US Federal Reserve raises rates
The Fed moves to increase interest rates because the US economy is still strong.
The US Federal Reserve has decided to raise rates for 2019 and Wall Street is not pleased. Stocks have already fallen after the US central bank has voted to increase interest rates.
The Fed gradually increases rates
The Fed has decided to raise rates for the fourth time this year. The bank has increased its target for benchmark funds from 2.25 to 2.5%.
In its winter meeting, the US Federal Open Market Committee (FOMC) noted that some increases in rates will be needed as the economy is still steady.
'The Committee judges that some further gradual increases in the target range for the federal funds rate will be consistent with sustained expansion of economic activity, strong labor market conditions, and inflation near the Committee's symmetric 2% objective over the medium term,’ said the statement.
Defying Trump and looking to the future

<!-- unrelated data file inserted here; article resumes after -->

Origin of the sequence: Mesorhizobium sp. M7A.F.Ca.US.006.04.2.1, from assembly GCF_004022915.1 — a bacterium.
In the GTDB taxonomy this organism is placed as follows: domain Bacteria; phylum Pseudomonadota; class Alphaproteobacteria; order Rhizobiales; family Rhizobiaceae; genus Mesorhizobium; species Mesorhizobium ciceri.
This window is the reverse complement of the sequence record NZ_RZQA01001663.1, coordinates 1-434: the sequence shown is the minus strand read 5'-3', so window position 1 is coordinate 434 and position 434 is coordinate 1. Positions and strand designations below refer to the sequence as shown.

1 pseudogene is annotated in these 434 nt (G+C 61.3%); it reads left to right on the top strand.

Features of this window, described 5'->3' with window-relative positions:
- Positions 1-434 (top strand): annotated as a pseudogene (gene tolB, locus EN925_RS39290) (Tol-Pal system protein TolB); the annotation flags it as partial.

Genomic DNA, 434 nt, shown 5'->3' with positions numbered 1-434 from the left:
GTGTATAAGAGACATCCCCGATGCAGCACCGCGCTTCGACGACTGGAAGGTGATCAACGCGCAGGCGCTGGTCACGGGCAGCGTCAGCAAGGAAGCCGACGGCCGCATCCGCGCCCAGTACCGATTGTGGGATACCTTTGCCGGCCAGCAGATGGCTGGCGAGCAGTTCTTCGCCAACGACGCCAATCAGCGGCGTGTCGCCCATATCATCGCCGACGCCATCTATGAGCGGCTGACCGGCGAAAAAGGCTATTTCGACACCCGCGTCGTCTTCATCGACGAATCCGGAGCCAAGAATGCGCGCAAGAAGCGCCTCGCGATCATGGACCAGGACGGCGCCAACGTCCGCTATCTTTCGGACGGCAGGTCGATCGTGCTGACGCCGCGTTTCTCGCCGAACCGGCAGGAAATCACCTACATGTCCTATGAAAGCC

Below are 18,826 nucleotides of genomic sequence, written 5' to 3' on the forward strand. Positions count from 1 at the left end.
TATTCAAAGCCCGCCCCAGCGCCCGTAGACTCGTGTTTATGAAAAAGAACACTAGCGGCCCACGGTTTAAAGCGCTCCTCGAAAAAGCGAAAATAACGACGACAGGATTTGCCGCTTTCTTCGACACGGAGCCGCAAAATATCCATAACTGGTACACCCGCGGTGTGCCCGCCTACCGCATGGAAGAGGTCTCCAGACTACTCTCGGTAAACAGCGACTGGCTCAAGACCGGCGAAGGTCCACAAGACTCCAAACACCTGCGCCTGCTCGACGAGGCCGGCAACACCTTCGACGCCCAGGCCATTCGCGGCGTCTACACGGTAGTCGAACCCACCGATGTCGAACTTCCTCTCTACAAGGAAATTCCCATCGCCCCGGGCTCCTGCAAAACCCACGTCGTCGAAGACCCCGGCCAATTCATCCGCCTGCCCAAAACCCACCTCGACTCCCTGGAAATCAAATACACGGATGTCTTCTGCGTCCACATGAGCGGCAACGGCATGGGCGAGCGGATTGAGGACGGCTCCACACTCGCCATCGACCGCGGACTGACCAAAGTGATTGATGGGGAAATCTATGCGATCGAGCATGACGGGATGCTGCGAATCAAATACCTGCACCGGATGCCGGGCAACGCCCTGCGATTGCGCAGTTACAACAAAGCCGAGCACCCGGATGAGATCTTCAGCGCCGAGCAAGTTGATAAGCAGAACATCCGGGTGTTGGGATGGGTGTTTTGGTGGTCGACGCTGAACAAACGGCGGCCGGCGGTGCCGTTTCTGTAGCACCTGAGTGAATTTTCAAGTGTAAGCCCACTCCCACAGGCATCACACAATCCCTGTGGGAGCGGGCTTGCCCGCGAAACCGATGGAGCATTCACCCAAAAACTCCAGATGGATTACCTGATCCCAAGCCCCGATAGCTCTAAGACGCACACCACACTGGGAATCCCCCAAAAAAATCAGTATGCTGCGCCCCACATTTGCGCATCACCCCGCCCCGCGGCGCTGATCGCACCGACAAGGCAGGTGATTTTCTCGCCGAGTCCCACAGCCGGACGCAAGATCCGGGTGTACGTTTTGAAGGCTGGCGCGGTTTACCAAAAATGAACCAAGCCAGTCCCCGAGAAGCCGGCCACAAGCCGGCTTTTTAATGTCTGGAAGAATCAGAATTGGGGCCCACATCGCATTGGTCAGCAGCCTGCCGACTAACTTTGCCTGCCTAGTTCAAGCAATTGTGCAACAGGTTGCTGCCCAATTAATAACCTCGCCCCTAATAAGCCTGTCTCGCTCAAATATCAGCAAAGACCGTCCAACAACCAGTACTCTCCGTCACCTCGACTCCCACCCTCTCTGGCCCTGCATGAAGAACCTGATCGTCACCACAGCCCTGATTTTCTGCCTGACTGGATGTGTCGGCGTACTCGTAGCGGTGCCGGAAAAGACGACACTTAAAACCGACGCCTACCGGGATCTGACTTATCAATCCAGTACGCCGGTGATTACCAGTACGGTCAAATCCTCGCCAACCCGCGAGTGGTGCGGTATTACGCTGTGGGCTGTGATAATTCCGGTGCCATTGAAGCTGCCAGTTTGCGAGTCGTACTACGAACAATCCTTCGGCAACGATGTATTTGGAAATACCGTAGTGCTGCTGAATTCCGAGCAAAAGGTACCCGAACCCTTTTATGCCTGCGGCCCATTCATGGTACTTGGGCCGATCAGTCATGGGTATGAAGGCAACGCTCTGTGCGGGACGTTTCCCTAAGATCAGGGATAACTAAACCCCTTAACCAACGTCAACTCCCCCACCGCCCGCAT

Though US President, Donald Trump, demanded on Twitter that the Fed keep rates neutral to help the stock market, Federal Reserve Chair, Jerome Powell, stayed independent, only looked at economic factors, and raised rates.
Powell denied that he was influenced by Trump's tweets about the Fed.
'Nothing will deter us from doing what we think is the right thing to do,' said Powell.
The news is a mixture of hawkish rate increases and dovish look at inflation over the next few years. The Fed projects to only raise inflation 2% above target in 2020 and 2021.
Financial experts like,Quincy Krosby, from Prudential Financial said the economy has to remain bullish to justify the two rate hikes planned for 2019.
‘The Fed still sees a solid underpinning for the economy based on the numbers and still sees the viability of two rate hikes next year. The market needs, for the Fed's statement to prove correct, an unequivocally strong parade of strong economic data for that forecast to hold’, said Krosby.
Why Wall Street hates rate hikes
While the Fed may feel that the economy can handle rate increases, the US stock market disagrees. Growth in interest rates could lead to bigger mortgage interest rates, which can depress the housing market and further slow down the economy next year. It remains to be seen how this latest move will influence Wall Street in the future.
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